I have recently received some calls from family members of deceased homeowners who lost their property to Foreclosure. In all of these cases, there were Florida Foreclosure Sale or Tax Deed Sale Surplus Funds, but the person I spoke to didn’t know if they were eligible to receive the funds. If someone dies and their property is lost to foreclosure sale, what relatives (if any) are eligible to receive those funds?
Florida Statute §45.033(1) states, “There is established a rebuttable presumption that the owner of record of real property on the date of filing of a lis pendens is the person entitled to surplus funds after payment of subordinate lienholders who have timely filed a claim.” This means that the person(s) who owned the property when the foreclosure case first started is the person(s) who would be eligible to receive the surplus funds. What if that person is deceased? Who gets the funds now? Florida Statute, 45.033(2)(b) states, “An involuntary transfer or assignment may be as a result of inheritance.” This means that due to your lineal relationship with the deceased, you should be able to receive the Florida Foreclosure Sale Surplus Funds without a probate. Florida follows pretty specific rules of intestate succession (meaning without a will).
First, if there was a spouse of the deceased party, everything goes to the spouse unless the deceased had children from another relationship and then the spouse gets fifty percent and those children from the other relationship split the other fifty percent. Children common to both the deceased and the spouse don’t receive anything as they would inherit from the remaining parent upon his/her death. Stepchildren are not eligible to inherit at all unless they have been legally adopted by the deceased stepparent. Legally adopted children are viewed by the State of Florida the same as if they were blood related.
Next, if there is no spouse and no children (or grandchildren, etc.), then the deceased person’s parents would inherit. If his/her parents are also deceased, then his/her siblings will inherit the Florida Foreclosure Sale Surplus Funds, or nieces/nephews (or great-nieces/great-nephews), etc., if the siblings are also deceased. If none of these are living then we go back to the deceased’s parents and see if there are any uncles/aunts and their children available. Seems kind of complicated, but that is why it may be necessary to hire an attorney. The more complicated the family tree, the greater the possibility of the court requiring a probate to be done on the estate. A probate will determine the exact heirs who are eligible for the funds or any other property there may be. It isn’t always necessary to do a probate, but if the court requires it, it is best to go ahead and hire an attorney.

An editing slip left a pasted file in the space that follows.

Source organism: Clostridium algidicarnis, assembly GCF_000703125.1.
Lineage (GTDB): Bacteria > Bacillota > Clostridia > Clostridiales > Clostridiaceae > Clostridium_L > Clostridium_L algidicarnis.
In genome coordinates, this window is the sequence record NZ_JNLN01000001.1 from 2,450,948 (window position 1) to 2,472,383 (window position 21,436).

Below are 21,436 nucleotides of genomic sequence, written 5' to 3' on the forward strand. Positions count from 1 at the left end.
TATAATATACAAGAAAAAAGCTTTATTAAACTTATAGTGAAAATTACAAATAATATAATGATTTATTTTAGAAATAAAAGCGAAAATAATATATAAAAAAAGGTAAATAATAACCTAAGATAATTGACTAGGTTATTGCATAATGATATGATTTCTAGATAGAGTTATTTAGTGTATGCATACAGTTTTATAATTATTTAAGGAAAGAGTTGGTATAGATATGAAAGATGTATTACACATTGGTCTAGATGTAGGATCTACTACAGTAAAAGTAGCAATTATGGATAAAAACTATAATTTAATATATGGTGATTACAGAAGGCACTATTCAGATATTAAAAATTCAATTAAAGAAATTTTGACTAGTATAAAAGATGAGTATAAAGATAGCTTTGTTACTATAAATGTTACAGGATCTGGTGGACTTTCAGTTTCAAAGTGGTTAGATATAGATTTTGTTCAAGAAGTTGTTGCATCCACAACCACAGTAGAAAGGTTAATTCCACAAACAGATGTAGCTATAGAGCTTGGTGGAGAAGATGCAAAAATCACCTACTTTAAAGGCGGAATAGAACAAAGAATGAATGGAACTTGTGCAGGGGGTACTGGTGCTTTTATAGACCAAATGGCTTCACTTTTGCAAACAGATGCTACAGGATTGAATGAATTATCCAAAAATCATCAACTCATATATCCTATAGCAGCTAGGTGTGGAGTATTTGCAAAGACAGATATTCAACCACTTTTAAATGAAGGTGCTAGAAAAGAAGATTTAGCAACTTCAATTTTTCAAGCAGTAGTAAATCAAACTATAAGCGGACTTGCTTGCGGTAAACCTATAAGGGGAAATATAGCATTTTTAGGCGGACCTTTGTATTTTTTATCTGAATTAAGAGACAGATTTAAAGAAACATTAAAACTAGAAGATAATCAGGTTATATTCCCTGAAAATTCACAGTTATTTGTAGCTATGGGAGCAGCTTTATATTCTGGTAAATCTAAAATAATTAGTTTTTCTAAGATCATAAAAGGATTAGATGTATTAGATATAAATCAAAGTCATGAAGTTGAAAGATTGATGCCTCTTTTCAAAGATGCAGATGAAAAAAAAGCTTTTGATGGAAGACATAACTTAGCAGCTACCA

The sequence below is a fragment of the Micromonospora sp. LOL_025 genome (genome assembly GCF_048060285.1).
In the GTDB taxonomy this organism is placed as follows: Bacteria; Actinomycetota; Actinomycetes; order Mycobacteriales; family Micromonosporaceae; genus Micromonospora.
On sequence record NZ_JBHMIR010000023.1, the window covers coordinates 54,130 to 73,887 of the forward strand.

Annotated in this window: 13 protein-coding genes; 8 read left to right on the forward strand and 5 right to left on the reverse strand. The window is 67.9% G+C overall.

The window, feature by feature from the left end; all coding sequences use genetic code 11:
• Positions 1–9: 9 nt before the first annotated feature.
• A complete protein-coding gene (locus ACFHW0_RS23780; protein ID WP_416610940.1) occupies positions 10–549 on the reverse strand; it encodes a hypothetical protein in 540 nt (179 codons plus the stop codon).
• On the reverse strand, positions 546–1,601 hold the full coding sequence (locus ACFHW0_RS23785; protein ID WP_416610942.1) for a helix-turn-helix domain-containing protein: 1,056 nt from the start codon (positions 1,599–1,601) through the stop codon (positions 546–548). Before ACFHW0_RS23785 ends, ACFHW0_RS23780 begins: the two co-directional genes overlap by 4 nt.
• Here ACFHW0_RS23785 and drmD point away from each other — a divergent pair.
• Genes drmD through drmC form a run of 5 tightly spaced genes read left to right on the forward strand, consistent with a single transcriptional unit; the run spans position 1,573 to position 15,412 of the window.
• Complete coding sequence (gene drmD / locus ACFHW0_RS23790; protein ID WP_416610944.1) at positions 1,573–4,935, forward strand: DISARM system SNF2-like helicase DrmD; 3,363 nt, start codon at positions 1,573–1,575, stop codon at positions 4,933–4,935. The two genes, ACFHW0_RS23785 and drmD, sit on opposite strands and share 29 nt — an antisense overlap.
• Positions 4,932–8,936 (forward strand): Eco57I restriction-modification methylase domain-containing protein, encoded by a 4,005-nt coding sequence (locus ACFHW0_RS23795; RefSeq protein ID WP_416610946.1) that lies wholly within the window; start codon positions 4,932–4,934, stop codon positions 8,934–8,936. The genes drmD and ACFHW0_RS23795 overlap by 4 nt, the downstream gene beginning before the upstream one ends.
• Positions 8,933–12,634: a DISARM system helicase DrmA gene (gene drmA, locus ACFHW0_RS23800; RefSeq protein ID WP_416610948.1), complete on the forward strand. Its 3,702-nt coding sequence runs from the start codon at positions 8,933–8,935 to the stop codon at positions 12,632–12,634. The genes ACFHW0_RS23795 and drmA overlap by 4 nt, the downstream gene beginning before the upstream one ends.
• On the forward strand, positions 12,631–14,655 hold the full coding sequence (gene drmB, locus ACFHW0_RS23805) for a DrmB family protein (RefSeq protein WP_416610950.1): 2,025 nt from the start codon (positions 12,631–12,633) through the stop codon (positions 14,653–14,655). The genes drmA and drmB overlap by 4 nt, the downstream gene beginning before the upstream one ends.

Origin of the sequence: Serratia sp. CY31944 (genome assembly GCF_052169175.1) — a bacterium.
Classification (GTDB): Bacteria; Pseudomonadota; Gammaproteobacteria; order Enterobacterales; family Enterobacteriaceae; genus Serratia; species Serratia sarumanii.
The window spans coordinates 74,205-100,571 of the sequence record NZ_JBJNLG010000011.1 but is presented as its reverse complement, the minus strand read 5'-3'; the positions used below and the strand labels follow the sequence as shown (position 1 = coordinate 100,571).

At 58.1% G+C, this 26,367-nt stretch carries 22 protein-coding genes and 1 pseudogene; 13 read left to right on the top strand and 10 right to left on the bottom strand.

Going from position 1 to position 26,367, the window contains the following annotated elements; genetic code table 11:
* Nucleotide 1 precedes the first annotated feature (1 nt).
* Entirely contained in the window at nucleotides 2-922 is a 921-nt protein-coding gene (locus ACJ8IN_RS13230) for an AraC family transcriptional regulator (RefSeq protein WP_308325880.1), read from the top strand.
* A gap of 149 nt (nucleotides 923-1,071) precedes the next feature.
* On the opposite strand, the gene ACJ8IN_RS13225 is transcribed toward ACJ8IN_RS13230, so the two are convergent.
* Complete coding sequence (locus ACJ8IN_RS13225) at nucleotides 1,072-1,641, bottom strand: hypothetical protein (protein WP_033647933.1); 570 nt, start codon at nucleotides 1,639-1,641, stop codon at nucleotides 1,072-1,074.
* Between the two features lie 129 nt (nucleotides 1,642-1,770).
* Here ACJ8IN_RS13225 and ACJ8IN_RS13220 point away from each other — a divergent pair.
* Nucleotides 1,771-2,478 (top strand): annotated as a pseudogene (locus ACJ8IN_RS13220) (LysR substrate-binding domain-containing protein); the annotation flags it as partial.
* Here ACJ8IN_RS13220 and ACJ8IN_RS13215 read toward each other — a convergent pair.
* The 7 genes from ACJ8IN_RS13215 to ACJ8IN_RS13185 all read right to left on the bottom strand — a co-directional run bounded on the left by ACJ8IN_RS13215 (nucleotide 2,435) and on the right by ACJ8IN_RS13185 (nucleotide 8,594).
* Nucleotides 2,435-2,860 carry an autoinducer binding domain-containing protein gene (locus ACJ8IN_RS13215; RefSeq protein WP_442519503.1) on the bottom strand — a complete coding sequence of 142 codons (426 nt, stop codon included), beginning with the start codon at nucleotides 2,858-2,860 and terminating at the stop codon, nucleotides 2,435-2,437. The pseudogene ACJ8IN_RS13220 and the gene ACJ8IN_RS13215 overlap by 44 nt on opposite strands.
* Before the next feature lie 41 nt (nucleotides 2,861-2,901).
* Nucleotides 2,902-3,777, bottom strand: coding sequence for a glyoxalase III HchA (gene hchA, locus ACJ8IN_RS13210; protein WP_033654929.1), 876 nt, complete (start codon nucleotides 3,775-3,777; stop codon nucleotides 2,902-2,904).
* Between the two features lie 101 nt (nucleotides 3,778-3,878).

This is basically the same when it comes to Tax Deed Sale Surplus Funds. However, it is usually the Clerk of Court for your county that will determine if a probate is necessary. The Clerk is tasked with the distribution of surplus funds from tax deed sales and if they feel the wrong people are claiming the funds or if they feel some family members are being left out, they will file what is called an Interpleader into the case and force a probate (if necessary) before releasing any of the funds. When the Clerk files an Interpleader, this means that they believe there is some deficiency in any claims that have been made and they will point them out to the court for consideration. It is up to you or your attorney to argue your position that you should receive these Florida Tax Deed Sale Surplus Funds, and not some other potential party to the case.
If you believe you are entitled to Florida Foreclosure Sale Surplus or Tax Deed Sale Surplus funds because you are the heir of a deceased party, please give me a call for a free consultation. I can let you know if a probate will be necessary or not. Sometimes these cases can be quick, other times they can take much more time if a probate is necessary. It is always best to have a qualified attorney on your side. I handle Foreclosure Sale Surplus Funds and Tax Deed Sale Surplus funds in every County in the State of Florida, and I don’t get paid unless you do.